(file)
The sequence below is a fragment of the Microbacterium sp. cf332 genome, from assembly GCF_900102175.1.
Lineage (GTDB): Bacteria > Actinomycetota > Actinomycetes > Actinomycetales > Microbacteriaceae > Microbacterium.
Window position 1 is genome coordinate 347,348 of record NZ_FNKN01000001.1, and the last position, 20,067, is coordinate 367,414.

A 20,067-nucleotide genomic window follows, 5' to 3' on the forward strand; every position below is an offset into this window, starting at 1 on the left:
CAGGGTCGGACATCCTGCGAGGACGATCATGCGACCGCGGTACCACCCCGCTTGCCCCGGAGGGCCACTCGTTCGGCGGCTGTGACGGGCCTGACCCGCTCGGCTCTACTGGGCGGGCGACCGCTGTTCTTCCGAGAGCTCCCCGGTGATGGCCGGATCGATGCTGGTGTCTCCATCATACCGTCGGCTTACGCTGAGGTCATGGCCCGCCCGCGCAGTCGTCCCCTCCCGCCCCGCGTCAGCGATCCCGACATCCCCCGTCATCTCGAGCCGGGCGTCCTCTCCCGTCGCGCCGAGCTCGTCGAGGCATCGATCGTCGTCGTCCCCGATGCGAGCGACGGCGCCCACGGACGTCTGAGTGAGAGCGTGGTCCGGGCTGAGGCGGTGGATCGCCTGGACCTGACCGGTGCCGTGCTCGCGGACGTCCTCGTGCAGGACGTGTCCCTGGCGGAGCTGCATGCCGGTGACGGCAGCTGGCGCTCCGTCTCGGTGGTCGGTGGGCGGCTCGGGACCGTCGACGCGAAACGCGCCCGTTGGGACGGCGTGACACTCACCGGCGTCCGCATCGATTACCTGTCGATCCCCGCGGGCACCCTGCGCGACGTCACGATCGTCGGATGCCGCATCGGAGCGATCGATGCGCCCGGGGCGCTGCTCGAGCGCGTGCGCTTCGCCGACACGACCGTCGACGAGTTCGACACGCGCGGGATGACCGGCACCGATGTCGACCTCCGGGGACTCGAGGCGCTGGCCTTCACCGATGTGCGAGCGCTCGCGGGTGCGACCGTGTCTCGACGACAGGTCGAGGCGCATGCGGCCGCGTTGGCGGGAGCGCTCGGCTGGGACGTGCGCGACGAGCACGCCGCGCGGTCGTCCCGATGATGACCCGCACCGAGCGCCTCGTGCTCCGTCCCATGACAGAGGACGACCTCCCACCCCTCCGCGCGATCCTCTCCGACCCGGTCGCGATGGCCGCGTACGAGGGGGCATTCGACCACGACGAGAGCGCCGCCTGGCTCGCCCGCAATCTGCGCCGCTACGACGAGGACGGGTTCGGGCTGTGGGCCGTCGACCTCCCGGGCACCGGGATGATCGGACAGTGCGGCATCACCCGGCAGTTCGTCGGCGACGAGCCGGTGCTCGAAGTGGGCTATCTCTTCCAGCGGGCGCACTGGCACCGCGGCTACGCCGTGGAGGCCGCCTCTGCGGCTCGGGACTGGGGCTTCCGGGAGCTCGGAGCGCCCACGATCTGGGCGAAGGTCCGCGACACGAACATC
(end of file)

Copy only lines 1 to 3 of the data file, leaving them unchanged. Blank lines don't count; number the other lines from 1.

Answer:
The sequence below is a fragment of the Microbacterium sp. cf332 genome, from assembly GCF_900102175.1.
Lineage (GTDB): Bacteria > Actinomycetota > Actinomycetes > Actinomycetales > Microbacteriaceae > Microbacterium.
Window position 1 is genome coordinate 347,348 of record NZ_FNKN01000001.1, and the last position, 20,067, is coordinate 367,414.